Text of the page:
WHAT’S IN A NAME?
Researchers interviewed transgender youths ages 15 to 21
and asked whether young people could use their chosen
name at school, home, work and with friends. Compared
with peers who could not use their chosen name in any
context, young people who could use their name in all
four areas experienced 71 percent fewer symptoms of
severe depression, a 34 percent decrease in reported
thoughts of suicide and a 65 percent decrease in suicidal
1. Use public restrooms without fear of verbal abuse, physical
intimidation, or arrest
2. Strangers don’t assume they can ask you what your genitals
3. You have the ability to not worry about being placed in a sex-
segregated environment that is incongruent with your identity:
locker rooms, changing rooms, jail/prison, holding facility/
4. Your validity as a man/woman/human is not based on how
much surgery you’ve had or how well you “pass” as non-
5. Knowing that your child will not be bullied or called “it” at
school by the teachers, faculty, staff or principle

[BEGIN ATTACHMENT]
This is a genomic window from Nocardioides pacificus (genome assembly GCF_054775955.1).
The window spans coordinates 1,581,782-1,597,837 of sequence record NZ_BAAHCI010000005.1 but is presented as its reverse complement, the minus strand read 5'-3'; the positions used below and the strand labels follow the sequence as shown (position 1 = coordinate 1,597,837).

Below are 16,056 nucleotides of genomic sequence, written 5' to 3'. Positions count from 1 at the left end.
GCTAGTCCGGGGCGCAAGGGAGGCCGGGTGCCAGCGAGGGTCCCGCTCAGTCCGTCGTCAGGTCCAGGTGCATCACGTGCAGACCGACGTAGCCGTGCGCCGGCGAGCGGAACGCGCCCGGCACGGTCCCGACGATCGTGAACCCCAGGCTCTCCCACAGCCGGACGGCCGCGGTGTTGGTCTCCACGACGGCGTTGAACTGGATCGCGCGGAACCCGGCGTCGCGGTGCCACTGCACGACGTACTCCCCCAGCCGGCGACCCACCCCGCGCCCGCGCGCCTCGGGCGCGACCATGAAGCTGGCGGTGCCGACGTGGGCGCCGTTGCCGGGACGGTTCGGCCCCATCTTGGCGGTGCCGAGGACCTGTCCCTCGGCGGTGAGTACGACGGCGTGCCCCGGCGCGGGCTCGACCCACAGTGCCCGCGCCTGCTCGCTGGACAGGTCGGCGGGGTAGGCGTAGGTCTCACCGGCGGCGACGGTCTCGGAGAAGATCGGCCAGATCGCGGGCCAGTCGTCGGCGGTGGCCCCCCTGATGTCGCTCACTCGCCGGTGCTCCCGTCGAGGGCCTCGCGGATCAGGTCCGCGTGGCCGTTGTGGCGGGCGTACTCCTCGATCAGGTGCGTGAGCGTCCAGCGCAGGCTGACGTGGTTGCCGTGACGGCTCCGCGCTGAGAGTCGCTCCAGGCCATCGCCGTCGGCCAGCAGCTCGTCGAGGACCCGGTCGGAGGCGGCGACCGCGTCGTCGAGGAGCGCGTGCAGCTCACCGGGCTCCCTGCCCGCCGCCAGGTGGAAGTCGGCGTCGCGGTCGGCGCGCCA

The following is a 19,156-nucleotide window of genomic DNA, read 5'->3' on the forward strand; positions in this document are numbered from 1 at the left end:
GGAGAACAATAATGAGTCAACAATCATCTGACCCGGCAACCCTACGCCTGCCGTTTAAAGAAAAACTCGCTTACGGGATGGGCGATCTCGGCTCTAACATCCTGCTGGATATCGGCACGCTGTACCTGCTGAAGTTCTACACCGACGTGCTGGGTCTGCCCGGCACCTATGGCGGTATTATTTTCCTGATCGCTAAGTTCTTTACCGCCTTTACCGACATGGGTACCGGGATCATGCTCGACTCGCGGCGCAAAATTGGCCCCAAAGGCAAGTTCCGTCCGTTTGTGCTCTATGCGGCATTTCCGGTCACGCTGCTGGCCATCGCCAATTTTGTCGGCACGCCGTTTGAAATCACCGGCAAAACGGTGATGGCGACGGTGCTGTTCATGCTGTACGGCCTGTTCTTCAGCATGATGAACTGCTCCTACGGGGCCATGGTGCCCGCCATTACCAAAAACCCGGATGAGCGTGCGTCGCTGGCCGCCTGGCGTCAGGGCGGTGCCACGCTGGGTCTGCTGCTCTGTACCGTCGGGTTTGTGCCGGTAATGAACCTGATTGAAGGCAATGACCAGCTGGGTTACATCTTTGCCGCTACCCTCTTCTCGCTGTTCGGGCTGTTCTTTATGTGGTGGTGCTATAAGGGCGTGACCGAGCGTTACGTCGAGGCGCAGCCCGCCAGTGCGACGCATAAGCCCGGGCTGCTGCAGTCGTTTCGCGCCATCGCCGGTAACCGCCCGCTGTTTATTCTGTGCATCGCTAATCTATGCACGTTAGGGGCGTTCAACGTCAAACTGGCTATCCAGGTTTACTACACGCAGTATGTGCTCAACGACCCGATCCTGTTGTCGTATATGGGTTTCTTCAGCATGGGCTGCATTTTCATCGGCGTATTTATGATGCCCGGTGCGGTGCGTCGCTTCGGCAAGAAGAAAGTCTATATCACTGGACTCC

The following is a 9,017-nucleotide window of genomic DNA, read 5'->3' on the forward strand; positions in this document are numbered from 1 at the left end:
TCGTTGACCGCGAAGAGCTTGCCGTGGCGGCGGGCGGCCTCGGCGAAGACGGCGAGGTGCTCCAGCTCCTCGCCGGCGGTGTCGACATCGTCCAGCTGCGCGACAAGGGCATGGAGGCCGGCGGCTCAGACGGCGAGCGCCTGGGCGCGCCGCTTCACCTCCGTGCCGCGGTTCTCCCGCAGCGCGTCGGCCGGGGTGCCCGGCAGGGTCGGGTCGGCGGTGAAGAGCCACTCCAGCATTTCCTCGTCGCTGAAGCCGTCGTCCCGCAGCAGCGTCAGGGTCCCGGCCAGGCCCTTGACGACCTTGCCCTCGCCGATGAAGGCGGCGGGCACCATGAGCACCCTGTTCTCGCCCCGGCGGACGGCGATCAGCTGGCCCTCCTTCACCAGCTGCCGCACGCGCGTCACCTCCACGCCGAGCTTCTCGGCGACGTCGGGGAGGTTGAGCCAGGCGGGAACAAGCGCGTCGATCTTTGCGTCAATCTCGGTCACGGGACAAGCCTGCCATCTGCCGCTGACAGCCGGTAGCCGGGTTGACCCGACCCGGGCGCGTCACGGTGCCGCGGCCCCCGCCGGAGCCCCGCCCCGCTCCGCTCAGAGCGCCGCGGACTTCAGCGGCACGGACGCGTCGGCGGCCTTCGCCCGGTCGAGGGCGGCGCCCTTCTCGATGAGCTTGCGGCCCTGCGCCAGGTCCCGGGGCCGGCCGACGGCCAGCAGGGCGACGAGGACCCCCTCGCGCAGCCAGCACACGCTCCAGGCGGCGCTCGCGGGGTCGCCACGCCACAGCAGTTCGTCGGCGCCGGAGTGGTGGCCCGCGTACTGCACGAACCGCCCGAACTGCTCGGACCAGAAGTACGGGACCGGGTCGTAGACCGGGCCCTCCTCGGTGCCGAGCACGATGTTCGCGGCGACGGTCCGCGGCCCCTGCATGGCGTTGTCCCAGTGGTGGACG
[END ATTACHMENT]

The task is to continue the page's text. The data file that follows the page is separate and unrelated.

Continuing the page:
• Language draw backs
• Cultural differences
• Sleeping accommodations: tents, ships etc.
• Bathrooms etc.
• Community norms
• Pre-program request for preferences
TIPS ON BEING A GOOD ALLY
• You can't tell if someone is
transgender just by looking.
• Don't make assump?ons about a
transgender person's sexual
• If you don't know what pronouns
to use, ask.
• Understand the diﬀerences
between "coming out" as lesbian,
bisexual, or gay and "coming out"
The goal of teaching should always be to help the student find their
path to a meaningful, successful life.
Advocacy may be an important element in the teacher/student
Social justice issues can seriously impact the gender variant individuals
health and well being.
LGBTQ adolescents/teens face substantial barriers to receiving
adequate care and support.
Don’t assume this is only a “phase” the student is going through.
Don’t be dismissive of students identity or feelings.
Thank a student if they come out to you, you may be the first person
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